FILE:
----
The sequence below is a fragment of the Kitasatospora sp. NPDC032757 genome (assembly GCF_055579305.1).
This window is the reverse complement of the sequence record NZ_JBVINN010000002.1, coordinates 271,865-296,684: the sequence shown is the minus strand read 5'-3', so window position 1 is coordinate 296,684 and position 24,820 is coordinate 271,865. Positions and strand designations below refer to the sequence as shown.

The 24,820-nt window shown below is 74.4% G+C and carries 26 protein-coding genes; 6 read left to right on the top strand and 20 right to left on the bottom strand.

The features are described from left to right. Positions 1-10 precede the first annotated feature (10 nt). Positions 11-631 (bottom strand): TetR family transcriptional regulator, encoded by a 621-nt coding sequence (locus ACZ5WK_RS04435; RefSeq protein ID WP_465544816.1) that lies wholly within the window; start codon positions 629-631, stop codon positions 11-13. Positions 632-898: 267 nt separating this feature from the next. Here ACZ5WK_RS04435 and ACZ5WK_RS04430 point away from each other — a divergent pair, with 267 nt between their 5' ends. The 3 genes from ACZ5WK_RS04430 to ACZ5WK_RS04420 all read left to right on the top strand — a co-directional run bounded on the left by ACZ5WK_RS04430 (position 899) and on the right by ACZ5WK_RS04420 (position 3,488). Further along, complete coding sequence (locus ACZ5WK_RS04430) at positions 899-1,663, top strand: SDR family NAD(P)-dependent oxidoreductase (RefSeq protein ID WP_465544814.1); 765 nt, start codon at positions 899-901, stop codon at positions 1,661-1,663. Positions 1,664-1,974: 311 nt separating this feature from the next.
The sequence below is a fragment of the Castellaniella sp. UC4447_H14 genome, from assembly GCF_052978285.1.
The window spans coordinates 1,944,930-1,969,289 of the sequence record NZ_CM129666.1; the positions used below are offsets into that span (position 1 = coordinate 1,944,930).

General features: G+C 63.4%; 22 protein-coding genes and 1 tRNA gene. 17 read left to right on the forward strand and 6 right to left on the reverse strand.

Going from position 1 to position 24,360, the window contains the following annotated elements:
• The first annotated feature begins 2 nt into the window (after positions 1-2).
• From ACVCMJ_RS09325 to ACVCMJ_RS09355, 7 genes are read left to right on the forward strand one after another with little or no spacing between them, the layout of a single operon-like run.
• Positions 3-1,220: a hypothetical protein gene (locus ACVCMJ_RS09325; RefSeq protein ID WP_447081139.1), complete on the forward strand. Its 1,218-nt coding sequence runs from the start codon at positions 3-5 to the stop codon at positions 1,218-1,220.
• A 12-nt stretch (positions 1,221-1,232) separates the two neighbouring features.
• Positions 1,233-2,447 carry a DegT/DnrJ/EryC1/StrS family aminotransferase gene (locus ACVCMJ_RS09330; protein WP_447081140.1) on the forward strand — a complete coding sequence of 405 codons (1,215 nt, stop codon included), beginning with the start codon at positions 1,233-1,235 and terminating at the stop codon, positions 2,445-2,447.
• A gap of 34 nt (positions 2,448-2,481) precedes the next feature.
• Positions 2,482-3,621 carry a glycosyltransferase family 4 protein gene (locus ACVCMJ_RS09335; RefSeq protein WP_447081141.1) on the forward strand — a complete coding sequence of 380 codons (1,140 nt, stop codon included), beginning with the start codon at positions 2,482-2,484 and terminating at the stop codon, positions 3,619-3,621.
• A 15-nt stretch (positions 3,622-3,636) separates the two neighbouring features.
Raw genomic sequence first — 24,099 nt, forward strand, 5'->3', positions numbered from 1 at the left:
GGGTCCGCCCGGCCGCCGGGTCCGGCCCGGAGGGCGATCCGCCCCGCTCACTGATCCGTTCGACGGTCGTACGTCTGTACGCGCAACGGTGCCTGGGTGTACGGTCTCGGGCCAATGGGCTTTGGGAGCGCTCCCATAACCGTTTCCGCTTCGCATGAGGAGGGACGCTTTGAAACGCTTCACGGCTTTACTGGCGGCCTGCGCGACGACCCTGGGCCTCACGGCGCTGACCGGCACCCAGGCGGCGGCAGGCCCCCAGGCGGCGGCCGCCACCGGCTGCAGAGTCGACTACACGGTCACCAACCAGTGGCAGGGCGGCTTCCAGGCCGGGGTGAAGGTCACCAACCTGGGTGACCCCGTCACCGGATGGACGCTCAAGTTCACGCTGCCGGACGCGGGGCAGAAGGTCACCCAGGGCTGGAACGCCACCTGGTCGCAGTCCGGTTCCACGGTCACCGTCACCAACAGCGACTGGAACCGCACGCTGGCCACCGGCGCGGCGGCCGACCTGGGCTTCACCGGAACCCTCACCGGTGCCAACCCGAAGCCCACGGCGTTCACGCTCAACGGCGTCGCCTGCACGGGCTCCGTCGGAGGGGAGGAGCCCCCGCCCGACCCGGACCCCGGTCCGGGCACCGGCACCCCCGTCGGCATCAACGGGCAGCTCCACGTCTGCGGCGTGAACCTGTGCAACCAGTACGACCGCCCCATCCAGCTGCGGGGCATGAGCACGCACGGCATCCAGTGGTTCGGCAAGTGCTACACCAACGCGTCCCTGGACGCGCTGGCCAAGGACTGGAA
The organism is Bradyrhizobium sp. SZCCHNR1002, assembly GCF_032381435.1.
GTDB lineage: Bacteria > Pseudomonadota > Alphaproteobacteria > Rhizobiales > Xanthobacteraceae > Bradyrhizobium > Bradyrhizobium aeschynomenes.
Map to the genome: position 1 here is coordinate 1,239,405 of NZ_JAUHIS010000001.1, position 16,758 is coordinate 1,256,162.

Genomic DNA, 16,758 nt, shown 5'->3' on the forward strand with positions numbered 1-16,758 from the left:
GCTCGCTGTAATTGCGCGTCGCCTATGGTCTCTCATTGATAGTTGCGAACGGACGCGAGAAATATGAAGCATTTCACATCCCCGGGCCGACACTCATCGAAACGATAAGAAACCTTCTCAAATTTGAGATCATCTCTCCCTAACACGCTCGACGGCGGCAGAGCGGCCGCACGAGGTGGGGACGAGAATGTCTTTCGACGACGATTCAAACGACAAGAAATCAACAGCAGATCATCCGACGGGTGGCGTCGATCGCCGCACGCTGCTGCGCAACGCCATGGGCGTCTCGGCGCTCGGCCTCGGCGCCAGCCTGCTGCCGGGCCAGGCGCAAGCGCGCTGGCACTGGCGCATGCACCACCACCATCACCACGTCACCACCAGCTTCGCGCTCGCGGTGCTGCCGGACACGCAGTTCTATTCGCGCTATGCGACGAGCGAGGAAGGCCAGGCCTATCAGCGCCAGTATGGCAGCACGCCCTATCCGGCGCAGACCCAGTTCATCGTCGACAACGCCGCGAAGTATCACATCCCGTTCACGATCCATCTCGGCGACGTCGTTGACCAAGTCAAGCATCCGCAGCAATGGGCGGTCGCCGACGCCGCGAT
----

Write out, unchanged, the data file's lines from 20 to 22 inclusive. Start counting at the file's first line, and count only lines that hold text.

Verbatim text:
GTDB lineage: Bacteria > Pseudomonadota > Alphaproteobacteria > Rhizobiales > Xanthobacteraceae > Bradyrhizobium > Bradyrhizobium aeschynomenes.
Map to the genome: position 1 here is coordinate 1,239,405 of NZ_JAUHIS010000001.1, position 16,758 is coordinate 1,256,162.

Genomic DNA, 16,758 nt, shown 5'->3' on the forward strand with positions numbered 1-16,758 from the left: